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Discworld #7: Pyramids by Terry Pratchett

Read: 26 April, 2012

I felt that it was about time for me to return to Discworld!

In Pyramids, we follow Teppic – the heir of Djelibeybi – as he goes to Ankh-Morpork to study with the assassin’s guild. He’s called home just after passing his final exam because his father has died and it’s now his turn to be king.

Like the rest of the Discworld series, Pyramids is laugh-out-loud-and-then-realize-you’re-on-the-bus-and-die-a-little-inside-with-shame funny. The plot is a little flimsy, but that’s not what I’m coming to Pratchett for anyway. I did also find that Pyramids didn’t have any characters that really stood out. Dios and Ptraci (Tracey?) both had potential, but neither was really sufficiently explored. And, like most Discworld novels, the climactic end is written too visually and doesn’t come across very well – I often find myself skipping through the last 10-20 pages of Pratchett’s novels.

And, of course, I love how dense Discworld novels are with thinking food. Pratchett is a master at bringing up complex issues and ideas in a very simple (and funny!) way.

I don’t think that this would make a good starter novel for someone new to the Discworld universe, but it’s an excellent addition for old fans!

There’s a whole lot more Discworld novels that I haven’t read yet. Help me afford to expand my collection by buying Pyramids (Discworld Book 7) from Amazon! Continue reading

Amelia Peabody Mysteries #18: The Serpent on the Crown by Elizabeth Peters

Read: 20 January, 2012

Every good detective needs a special trait. Adrian Monk has OCD, Nero Wolfe is overweight, Gilbert Cunningham takes place in Medieval Scotland… Peters’ Amelia Peabody is an Egyptologist working in the late 19th – early 20th century.

I’ve long been something of an amateur Egyptology aficionado (and, in fact, was set on a career in the field for years before the insecurity of puberty put me off any “hard” careers), so I was quite excited to give this mystery series a try. Also, I like to start series at the beginning, but I picked this but up at a sale so I thought I’d give it a try anyway.

In this adventure, a widow and well-known author presents Peabody&co with a “cursed” statuette and claims that a mysterious black afrit killed her husband and is coming after her.

The mystery was fairly blah. The detectives do very little detecting; instead, they spend 2/3 of the novel having things happen to them, and then the culprits confess everything. In the final chapter, it’s revealed that Peabody had everything figured out much earlier, but she gave no indication of this at the time.

And, frankly, it’s not like the detectives didn’t have the chance to do some real detecting – they just sucked at it. For example, two of Peabody’s party spend days trying to track down fugitives before they even think of the possibility that the fugitives might not be using their real names!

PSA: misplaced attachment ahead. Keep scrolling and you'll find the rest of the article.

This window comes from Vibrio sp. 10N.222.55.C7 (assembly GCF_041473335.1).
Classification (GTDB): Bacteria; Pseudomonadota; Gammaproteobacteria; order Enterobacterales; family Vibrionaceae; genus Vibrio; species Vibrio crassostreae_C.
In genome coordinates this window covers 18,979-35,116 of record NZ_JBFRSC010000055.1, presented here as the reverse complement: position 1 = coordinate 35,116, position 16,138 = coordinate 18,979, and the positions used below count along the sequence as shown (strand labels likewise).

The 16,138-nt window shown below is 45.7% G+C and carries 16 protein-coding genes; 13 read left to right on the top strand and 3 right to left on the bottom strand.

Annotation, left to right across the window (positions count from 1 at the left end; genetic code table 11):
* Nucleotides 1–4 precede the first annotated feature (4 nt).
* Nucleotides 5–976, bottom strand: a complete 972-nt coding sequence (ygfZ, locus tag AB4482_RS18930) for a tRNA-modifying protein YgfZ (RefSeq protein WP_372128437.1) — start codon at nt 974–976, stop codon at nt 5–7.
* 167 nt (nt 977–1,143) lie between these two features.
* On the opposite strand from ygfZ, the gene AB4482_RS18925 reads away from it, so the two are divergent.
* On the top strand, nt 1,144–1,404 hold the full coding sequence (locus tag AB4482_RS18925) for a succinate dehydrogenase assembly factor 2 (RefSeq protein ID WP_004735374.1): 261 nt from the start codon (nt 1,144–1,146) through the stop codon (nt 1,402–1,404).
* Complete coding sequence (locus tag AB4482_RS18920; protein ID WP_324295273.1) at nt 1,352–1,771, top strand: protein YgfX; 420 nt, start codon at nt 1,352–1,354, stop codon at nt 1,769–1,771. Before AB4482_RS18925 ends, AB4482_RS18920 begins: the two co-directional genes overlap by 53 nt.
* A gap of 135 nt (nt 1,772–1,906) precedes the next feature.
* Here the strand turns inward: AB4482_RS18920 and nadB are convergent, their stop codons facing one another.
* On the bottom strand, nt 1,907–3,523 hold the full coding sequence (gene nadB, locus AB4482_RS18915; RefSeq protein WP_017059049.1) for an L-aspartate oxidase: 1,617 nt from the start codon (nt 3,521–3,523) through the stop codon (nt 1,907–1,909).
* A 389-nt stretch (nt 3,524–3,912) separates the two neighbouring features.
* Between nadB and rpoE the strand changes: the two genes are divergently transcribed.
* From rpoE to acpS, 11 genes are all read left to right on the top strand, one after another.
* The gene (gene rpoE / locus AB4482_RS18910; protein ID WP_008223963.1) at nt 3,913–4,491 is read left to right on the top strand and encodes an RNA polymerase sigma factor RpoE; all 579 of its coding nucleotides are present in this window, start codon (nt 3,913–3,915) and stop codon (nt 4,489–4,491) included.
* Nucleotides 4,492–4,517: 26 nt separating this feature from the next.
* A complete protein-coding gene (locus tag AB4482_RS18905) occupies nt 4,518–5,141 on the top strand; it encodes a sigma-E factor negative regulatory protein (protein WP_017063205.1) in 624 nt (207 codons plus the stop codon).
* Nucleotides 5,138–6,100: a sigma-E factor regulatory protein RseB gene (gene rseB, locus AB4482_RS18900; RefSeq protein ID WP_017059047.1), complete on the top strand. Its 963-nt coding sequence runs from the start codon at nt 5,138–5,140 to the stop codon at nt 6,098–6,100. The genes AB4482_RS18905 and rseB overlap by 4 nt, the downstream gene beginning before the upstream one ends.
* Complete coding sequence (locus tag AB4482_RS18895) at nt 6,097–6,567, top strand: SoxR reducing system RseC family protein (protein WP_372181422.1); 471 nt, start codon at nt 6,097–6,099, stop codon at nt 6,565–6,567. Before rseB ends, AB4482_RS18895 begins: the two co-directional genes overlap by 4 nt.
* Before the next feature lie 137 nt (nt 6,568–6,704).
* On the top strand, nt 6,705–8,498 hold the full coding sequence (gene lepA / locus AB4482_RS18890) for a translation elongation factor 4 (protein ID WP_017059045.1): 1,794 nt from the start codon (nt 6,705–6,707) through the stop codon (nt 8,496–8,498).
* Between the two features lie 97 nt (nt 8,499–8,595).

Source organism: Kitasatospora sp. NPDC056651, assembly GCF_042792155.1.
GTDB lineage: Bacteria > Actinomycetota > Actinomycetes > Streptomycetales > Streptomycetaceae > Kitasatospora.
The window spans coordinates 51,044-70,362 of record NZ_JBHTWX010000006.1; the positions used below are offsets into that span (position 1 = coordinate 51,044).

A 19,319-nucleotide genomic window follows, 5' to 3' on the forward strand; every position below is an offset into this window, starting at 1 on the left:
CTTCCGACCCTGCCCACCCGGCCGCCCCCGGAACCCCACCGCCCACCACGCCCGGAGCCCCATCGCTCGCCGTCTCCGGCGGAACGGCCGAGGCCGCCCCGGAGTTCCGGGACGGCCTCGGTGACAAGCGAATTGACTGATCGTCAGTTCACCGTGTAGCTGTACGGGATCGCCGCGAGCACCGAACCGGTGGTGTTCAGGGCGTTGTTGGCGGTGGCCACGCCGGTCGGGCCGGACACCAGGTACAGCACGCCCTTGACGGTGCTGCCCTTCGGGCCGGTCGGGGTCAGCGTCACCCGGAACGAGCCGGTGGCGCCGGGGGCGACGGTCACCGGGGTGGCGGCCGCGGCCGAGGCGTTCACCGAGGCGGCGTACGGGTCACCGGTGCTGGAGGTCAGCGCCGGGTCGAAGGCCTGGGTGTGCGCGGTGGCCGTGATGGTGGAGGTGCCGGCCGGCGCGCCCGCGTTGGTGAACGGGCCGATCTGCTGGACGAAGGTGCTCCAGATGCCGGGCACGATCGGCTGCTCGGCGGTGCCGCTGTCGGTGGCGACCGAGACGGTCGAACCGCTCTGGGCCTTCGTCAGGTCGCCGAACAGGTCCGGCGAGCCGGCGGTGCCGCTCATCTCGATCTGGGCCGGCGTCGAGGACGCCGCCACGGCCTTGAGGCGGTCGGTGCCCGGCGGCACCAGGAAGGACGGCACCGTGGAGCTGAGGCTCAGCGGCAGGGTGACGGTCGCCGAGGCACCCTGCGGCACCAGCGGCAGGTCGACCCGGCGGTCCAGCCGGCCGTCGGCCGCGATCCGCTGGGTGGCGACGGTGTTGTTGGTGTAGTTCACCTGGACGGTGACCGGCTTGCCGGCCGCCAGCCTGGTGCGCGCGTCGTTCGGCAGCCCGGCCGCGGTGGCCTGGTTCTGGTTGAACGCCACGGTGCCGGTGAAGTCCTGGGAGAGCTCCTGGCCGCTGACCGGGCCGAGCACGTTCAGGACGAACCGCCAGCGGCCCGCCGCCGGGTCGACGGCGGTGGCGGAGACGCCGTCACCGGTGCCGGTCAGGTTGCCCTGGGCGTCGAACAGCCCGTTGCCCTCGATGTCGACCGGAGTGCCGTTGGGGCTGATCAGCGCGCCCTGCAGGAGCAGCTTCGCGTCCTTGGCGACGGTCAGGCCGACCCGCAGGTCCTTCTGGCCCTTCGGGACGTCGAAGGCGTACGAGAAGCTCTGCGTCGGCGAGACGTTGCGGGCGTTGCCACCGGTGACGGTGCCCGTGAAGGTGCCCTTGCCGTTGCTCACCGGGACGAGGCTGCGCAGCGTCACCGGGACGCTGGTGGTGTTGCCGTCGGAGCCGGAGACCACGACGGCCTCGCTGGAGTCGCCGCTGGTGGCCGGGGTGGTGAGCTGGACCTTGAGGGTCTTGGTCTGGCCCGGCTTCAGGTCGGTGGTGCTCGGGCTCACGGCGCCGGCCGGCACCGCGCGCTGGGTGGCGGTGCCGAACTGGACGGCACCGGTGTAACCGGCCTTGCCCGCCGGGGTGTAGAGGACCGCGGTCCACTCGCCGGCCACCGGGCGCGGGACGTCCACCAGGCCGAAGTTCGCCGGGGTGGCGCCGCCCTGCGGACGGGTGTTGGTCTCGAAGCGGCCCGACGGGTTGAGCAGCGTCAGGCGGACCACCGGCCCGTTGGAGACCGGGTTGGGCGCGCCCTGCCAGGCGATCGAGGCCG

The writing  form was also rather confusing. Some sections were titled “From Manuscript H,” but no indication was given as to what this might refer to. I suppose it’s possible that this was established in an earlier book, but it was rather weird, especially since there were no other section titles. Peters also made the odd choice of switching back and forth between first person and third, without any real reason for the choice.

All in all, I’d say that this is a fine detective story for a poolside read, but it’s not worth seeking out.

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The Ice Beneath You by Christian Bauman

Read: 2006

I had the pleasure of living in the same neighbourhood as the author for several years. He’s a fantastic guy, despite his peculiar affinity for oversized dogs. He gave me a copy of The Ice Beneath You as a (requested) Christmas gift.

The book is divided into two alternating narratives from the life of Benjamin Jones. In one, he is travelling across the United States, drifting and self-destructive. In the other, he’s a soldier posted in Somalia.

Throughout the story, it’s plainly obvious that something happened in Somalia, although it’s not revealed what it is until near the end. The suspense leading up to the big twist is beautifully executed, and the scene itself is very powerful.

The Ice Beneath You reminded me a bit of Catcher in the Rye, in the sense of aimless desperation conveyed. I found that it did a very good job at conveying the trauma felt by many veterans, and the lack of support available to them as they try to make sense of what they’ve lived through as they return to a society that is totally disconnected from the horrors of war.

I’m not often a fan of war books, nor of “modern” fiction, but I did enjoy this one. It’s well written and interesting, and it conveys it’s message with a reserved poignancy that is rarely successfully executed.